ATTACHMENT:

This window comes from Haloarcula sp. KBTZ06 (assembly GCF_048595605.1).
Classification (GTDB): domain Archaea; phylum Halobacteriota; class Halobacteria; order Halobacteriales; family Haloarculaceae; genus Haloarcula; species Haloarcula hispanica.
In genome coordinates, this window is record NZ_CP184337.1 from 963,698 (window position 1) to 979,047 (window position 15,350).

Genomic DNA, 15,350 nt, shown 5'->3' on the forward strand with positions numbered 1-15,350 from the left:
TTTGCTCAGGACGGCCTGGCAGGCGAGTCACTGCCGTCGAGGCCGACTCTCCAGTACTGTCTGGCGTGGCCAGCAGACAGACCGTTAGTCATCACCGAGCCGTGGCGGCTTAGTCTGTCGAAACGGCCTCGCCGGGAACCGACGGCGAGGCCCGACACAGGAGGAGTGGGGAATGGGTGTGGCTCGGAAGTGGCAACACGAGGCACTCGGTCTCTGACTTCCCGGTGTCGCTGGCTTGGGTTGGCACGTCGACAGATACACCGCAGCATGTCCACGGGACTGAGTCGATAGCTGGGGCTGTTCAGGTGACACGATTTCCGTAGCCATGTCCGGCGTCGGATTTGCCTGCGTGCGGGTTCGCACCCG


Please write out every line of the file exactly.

This window comes from Haloarcula sp. KBTZ06 (assembly GCF_048595605.1).
Classification (GTDB): domain Archaea; phylum Halobacteriota; class Halobacteria; order Halobacteriales; family Haloarculaceae; genus Haloarcula; species Haloarcula hispanica.
In genome coordinates, this window is record NZ_CP184337.1 from 963,698 (window position 1) to 979,047 (window position 15,350).

Genomic DNA, 15,350 nt, shown 5'->3' on the forward strand with positions numbered 1-15,350 from the left:
TTTGCTCAGGACGGCCTGGCAGGCGAGTCACTGCCGTCGAGGCCGACTCTCCAGTACTGTCTGGCGTGGCCAGCAGACAGACCGTTAGTCATCACCGAGCCGTGGCGGCTTAGTCTGTCGAAACGGCCTCGCCGGGAACCGACGGCGAGGCCCGACACAGGAGGAGTGGGGAATGGGTGTGGCTCGGAAGTGGCAACACGAGGCACTCGGTCTCTGACTTCCCGGTGTCGCTGGCTTGGGTTGGCACGTCGACAGATACACCGCAGCATGTCCACGGGACTGAGTCGATAGCTGGGGCTGTTCAGGTGACACGATTTCCGTAGCCATGTCCGGCGTCGGATTTGCCTGCGTGCGGGTTCGCACCCG